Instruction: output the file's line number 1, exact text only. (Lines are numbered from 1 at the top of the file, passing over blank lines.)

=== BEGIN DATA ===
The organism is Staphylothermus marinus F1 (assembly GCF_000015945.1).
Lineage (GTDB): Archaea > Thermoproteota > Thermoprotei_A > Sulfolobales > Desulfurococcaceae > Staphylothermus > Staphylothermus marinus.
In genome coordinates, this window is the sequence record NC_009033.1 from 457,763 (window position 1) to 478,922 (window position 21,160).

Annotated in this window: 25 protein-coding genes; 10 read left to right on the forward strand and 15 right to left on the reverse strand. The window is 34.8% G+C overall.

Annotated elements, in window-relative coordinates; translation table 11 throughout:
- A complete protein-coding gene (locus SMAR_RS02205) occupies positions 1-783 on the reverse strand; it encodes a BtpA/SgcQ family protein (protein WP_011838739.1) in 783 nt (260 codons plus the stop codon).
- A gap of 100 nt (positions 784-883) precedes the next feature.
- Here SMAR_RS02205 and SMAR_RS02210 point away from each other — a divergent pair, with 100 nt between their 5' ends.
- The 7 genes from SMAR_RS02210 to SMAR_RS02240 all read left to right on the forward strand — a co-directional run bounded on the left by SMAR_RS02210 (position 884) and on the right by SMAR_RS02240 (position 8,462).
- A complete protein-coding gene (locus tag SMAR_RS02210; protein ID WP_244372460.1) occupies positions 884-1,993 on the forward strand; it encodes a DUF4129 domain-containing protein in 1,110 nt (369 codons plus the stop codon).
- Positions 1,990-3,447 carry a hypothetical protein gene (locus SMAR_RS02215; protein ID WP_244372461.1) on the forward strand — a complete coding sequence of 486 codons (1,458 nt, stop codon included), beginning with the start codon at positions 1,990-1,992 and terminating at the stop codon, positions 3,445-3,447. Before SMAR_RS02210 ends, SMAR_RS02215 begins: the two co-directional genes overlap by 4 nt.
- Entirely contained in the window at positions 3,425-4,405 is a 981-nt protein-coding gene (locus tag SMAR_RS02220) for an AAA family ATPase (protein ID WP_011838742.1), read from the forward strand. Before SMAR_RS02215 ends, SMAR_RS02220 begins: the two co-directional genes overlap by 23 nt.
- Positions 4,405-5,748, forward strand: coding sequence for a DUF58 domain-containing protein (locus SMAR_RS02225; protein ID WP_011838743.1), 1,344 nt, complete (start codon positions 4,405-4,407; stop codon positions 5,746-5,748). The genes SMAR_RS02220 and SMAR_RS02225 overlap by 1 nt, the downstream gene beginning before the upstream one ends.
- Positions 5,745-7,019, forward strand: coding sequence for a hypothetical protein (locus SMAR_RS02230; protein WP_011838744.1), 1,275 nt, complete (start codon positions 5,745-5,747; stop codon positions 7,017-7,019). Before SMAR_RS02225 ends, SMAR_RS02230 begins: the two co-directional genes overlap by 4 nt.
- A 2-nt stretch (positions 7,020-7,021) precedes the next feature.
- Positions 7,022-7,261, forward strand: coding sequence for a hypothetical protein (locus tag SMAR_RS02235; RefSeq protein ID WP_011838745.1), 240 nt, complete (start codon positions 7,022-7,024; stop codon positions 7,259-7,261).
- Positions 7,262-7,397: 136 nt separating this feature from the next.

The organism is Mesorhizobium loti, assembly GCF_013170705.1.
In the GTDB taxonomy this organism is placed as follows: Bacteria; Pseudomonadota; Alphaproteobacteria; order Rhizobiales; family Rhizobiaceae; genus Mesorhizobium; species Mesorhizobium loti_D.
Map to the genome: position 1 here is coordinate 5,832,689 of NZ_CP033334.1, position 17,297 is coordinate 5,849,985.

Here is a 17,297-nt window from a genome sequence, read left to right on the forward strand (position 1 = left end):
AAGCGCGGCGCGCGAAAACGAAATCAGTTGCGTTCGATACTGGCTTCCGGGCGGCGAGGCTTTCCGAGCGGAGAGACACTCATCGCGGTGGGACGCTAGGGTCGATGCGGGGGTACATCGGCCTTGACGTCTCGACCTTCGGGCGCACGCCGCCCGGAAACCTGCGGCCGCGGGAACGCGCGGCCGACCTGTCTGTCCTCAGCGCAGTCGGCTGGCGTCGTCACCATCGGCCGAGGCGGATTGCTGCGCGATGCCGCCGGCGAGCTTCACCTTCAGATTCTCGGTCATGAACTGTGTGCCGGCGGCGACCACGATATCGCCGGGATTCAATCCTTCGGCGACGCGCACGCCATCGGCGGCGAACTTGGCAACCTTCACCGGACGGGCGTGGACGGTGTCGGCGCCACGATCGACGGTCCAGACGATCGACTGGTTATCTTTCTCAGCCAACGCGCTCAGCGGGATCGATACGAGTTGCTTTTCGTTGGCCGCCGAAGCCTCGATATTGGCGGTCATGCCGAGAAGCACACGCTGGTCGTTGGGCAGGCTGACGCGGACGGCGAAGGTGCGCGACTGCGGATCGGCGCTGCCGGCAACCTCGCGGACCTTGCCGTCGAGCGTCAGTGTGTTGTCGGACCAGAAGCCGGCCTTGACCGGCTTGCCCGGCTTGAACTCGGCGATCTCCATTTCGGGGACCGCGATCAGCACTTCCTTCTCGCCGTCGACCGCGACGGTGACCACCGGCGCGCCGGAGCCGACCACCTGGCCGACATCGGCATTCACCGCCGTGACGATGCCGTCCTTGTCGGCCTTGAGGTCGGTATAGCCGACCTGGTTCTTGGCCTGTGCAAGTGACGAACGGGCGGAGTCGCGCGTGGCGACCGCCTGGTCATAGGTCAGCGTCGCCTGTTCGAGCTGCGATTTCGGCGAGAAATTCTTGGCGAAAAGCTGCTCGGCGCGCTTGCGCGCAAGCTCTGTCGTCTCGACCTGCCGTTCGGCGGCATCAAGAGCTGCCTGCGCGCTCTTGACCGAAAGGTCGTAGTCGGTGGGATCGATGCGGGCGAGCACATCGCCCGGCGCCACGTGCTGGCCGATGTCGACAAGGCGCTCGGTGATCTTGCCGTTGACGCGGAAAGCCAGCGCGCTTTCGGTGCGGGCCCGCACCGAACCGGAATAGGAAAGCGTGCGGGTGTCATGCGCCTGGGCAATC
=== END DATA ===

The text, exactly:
The organism is Staphylothermus marinus F1 (assembly GCF_000015945.1).